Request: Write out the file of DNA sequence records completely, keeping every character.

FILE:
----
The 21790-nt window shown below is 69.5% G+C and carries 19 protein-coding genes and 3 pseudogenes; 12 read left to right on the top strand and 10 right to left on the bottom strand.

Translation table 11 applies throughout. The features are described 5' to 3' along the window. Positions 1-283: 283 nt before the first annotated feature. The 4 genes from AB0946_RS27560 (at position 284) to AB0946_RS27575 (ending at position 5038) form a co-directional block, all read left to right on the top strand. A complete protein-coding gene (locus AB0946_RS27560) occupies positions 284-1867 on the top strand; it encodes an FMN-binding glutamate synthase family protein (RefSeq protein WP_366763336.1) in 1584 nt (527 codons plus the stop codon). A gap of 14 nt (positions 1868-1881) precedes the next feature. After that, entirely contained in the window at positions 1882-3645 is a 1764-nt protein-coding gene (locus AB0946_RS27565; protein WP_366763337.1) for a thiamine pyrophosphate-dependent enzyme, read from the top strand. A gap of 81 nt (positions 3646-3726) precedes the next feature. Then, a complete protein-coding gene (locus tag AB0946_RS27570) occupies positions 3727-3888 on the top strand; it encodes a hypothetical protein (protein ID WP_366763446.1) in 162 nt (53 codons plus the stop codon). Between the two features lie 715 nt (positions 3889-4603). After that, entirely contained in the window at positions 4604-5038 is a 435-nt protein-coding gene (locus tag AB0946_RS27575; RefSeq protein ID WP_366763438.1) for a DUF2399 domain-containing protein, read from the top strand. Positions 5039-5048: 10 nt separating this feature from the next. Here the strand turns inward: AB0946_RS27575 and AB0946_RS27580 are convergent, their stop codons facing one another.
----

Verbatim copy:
The 21790-nt window shown below is 69.5% G+C and carries 19 protein-coding genes and 3 pseudogenes; 12 read left to right on the top strand and 10 right to left on the bottom strand.

Translation table 11 applies throughout. The features are described 5' to 3' along the window. Positions 1-283: 283 nt before the first annotated feature. The 4 genes from AB0946_RS27560 (at position 284) to AB0946_RS27575 (ending at position 5038) form a co-directional block, all read left to right on the top strand. A complete protein-coding gene (locus AB0946_RS27560) occupies positions 284-1867 on the top strand; it encodes an FMN-binding glutamate synthase family protein (RefSeq protein WP_366763336.1) in 1584 nt (527 codons plus the stop codon). A gap of 14 nt (positions 1868-1881) precedes the next feature. After that, entirely contained in the window at positions 1882-3645 is a 1764-nt protein-coding gene (locus AB0946_RS27565; protein WP_366763337.1) for a thiamine pyrophosphate-dependent enzyme, read from the top strand. A gap of 81 nt (positions 3646-3726) precedes the next feature. Then, a complete protein-coding gene (locus tag AB0946_RS27570) occupies positions 3727-3888 on the top strand; it encodes a hypothetical protein (protein ID WP_366763446.1) in 162 nt (53 codons plus the stop codon). Between the two features lie 715 nt (positions 3889-4603). After that, entirely contained in the window at positions 4604-5038 is a 435-nt protein-coding gene (locus tag AB0946_RS27575; RefSeq protein ID WP_366763438.1) for a DUF2399 domain-containing protein, read from the top strand. Positions 5039-5048: 10 nt separating this feature from the next. Here the strand turns inward: AB0946_RS27575 and AB0946_RS27580 are convergent, their stop codons facing one another.